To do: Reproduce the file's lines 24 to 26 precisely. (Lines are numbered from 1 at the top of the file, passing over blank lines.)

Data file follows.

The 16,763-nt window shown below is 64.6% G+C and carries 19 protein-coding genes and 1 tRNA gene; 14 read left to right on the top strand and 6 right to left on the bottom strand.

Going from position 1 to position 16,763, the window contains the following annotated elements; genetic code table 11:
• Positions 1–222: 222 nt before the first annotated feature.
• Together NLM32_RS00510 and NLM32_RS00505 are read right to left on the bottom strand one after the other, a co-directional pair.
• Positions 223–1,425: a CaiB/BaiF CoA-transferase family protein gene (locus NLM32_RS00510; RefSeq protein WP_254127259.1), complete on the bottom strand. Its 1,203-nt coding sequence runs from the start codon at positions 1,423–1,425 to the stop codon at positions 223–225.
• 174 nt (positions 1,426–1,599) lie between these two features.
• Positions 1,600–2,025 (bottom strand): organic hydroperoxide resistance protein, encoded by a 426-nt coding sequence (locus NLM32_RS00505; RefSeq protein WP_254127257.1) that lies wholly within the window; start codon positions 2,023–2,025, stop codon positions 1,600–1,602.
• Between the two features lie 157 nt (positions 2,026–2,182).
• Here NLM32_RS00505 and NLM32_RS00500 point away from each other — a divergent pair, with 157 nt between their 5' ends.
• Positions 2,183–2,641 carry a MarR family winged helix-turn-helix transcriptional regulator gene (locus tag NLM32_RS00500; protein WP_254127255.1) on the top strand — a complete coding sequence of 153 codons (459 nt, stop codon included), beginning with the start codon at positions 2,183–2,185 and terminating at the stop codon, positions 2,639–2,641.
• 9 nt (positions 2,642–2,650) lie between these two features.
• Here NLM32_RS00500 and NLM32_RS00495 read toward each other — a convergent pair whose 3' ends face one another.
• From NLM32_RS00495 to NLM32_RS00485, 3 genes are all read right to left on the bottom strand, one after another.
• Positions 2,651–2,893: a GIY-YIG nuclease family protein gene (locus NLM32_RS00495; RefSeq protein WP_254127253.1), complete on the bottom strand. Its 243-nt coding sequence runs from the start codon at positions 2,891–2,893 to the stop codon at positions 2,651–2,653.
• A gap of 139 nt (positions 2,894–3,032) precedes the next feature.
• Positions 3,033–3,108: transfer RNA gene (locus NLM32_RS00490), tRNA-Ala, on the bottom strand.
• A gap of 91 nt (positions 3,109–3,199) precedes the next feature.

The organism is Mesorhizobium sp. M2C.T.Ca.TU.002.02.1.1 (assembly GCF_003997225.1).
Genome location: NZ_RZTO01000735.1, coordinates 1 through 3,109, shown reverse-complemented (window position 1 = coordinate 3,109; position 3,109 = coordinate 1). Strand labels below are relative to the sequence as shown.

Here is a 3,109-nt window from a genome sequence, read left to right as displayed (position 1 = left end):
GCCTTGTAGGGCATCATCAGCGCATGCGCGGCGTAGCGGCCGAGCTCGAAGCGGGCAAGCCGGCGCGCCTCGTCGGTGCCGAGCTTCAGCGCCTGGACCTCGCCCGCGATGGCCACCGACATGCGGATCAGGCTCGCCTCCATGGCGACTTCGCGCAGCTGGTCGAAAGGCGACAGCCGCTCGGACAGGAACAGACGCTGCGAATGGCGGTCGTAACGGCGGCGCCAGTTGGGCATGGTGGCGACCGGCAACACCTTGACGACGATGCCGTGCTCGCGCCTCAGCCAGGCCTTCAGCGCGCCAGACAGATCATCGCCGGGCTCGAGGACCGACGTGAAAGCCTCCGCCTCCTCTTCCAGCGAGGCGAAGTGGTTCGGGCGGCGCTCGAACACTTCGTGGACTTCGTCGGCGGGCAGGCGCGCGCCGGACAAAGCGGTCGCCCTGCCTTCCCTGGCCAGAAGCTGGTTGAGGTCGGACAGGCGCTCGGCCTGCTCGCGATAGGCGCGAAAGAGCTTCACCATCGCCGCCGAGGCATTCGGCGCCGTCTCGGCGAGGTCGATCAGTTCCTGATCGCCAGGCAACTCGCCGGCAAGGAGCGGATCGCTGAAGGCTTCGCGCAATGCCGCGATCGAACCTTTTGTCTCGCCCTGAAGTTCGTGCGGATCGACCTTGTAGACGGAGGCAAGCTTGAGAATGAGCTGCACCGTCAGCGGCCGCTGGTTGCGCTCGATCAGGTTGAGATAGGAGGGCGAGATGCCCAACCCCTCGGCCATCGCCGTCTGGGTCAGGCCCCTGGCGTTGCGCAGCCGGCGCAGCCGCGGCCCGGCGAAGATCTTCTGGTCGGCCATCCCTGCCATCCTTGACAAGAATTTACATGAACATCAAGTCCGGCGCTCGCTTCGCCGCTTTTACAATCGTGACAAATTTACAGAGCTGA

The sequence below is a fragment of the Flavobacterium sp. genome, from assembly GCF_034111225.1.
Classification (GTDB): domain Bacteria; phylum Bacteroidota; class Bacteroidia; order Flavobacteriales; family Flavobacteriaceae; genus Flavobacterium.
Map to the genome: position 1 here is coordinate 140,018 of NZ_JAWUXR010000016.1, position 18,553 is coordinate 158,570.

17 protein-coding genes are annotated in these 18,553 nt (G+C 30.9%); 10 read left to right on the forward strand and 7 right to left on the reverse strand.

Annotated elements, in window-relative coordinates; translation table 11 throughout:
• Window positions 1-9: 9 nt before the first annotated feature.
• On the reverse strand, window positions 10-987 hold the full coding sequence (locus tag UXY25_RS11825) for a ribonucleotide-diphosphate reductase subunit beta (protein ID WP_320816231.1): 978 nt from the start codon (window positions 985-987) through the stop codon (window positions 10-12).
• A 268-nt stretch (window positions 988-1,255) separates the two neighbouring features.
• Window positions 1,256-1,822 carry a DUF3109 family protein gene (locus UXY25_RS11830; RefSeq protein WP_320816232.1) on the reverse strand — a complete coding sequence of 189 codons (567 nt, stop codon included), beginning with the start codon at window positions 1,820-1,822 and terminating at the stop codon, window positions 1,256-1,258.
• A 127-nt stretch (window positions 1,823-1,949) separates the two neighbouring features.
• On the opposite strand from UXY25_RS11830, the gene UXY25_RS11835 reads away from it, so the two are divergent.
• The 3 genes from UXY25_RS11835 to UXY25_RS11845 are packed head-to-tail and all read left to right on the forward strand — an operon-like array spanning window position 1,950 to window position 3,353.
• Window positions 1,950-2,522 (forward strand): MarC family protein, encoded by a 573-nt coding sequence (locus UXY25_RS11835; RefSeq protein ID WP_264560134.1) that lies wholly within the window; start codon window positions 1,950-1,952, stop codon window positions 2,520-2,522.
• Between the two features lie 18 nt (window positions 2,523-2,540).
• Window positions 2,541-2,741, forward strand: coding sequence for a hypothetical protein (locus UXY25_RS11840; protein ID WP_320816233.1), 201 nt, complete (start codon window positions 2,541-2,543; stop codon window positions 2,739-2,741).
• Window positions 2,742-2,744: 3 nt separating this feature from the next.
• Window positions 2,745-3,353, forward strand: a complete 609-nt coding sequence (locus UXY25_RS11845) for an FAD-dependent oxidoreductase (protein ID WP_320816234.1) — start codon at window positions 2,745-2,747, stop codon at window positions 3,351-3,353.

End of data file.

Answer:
Map to the genome: position 1 here is coordinate 140,018 of NZ_JAWUXR010000016.1, position 18,553 is coordinate 158,570.

17 protein-coding genes are annotated in these 18,553 nt (G+C 30.9%); 10 read left to right on the forward strand and 7 right to left on the reverse strand.

Annotated elements, in window-relative coordinates; translation table 11 throughout: